Friday, August 28, 2009
Thunderbird vs. Yahoo Groups
There are two styles for replying to an email message: respond-below and respond-above. Yahoo Groups makes the respond-below impossible without what I figured out today.
Since at least the 80's people have replied to emails by responding directly below every point they want to address. I'll call this the respond-below style. Thunderbird, the email client that I use, supports this well, as does Gmail. I still think this is the best way to communicate because everything you type can be in the context of something very specific from another person's email message. It has always been considered proper etiquette to trim out everything you're not addressing from a prior email.
When Microsoft released their Outlook mail client, all of a sudden people started replying to email above the original message, and every other message that came before that, in its entirety. I'll call this the respond-above style. I have never been able to convince Outlook to allow me to use the respond-below style. I've seen many people try to emulate the respond-below style by inserting their text in a different color or preceded by [MyName], but that only works for one level of reply and quickly turns into a mess. Why Microsoft won't support the reply-below style is beyond me.
Yahoo Groups works well for the respond-above style, but it doesn't work at all for the respond-below style. They add extra links to the bottom and a side-bar on the right of every email anyone sends, assuming you view your messages in HTML. The problem is that they use a CSS style element that causes anything you intersperse with the original message to show up in the right-hand margin!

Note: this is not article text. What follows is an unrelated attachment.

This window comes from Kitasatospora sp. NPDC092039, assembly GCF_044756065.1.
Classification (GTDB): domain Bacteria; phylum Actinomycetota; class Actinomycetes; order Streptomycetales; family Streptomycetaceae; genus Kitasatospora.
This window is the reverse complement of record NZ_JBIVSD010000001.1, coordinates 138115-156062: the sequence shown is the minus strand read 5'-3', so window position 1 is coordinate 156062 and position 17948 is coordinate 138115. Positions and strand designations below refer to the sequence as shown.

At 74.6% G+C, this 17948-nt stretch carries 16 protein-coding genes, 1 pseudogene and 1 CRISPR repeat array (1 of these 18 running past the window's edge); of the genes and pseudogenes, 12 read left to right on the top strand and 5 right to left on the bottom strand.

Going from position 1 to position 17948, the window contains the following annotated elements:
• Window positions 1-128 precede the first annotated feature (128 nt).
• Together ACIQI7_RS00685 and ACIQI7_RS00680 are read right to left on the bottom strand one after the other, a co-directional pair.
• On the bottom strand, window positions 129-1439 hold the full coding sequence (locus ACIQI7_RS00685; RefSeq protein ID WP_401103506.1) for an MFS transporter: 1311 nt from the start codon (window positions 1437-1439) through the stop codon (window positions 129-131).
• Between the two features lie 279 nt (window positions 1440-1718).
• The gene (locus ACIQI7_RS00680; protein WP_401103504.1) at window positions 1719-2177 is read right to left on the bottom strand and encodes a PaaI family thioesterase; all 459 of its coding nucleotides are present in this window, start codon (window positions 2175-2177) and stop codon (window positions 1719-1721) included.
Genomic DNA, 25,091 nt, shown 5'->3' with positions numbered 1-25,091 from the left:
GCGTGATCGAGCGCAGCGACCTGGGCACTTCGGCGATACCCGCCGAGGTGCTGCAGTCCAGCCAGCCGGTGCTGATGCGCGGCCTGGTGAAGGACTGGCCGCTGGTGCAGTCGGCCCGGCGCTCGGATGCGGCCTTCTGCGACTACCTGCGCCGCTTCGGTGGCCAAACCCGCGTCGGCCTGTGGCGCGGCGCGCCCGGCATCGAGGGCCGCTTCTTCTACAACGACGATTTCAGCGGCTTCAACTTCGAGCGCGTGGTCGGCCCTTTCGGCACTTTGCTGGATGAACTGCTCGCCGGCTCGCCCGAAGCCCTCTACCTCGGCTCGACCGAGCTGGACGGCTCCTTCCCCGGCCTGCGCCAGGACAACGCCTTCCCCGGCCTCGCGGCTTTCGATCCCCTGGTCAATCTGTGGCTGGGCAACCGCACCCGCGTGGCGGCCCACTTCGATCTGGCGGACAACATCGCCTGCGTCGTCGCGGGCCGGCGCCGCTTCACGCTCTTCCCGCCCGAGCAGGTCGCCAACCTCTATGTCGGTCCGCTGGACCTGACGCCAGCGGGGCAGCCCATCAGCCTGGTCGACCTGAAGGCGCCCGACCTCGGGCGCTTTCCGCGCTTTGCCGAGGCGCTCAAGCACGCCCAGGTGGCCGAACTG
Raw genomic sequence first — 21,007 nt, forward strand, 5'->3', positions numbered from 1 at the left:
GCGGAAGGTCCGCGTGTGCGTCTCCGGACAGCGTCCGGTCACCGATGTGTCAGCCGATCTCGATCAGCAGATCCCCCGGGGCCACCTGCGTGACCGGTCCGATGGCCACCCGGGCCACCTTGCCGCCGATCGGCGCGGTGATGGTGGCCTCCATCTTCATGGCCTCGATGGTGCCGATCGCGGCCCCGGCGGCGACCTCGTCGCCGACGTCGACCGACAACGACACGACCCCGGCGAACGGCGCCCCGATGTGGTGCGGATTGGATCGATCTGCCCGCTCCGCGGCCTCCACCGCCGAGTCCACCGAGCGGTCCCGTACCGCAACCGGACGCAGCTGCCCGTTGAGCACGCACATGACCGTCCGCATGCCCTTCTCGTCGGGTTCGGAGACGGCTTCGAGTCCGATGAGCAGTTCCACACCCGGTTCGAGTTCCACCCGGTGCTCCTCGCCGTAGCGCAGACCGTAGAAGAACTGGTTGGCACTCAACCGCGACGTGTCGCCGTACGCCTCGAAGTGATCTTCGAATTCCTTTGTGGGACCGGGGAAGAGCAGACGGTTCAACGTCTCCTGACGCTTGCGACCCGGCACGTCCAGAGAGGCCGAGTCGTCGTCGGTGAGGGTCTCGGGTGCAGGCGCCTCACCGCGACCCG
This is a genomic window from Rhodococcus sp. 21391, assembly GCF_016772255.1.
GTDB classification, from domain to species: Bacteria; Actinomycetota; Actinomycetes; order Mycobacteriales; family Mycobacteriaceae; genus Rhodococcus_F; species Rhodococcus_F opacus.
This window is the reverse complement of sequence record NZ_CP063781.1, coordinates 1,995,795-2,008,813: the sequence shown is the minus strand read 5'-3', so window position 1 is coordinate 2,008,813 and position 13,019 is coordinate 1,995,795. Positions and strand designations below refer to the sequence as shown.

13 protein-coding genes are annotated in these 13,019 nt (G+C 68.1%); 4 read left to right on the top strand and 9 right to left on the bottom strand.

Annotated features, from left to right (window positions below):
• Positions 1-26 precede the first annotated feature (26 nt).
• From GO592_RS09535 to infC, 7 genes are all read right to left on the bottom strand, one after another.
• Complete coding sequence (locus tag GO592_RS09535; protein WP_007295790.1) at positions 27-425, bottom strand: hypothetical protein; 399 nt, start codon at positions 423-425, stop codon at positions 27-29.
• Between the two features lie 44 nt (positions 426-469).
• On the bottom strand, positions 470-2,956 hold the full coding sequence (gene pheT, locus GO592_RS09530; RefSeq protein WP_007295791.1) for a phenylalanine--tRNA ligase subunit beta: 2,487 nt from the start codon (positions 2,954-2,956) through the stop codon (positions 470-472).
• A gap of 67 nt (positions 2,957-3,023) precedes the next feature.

For some reason, Thunderbird does not allow you to edit the HTML when you are composing a message, so I've never been able to figure out what the problem was. I would select everything, paste it as plain text, and then insert my reply, but that didn't work very well when the original text was more than a short sentence. When I pasted a longer paragraph as text, only the first word would have a '> ' quotation indicator.
With the help of a Thunderbird add-on called Stationery, I was able to view the source of a message I was replying to and play with the HTML until I figured out the culprit. It turns out there is a "div" element that uses a "float: left;" style. It looks like this:
<div id="ygrp-msg" style="margin: 0pt; padding: 0pt 25px 0pt 0pt; width: 470px; float: left; z-index: 1;">
That's what makes everything I type move to the right!
Now that I know what to look for, I can go into the HTML editor to zap that style and restore the respond-below style of replying to working order!
Since you're using Thunderbird, do you know about Lightning? It's a decent calendar application that plugs into Thunderbird. It's compatible with Outlook formats in both directions, too!
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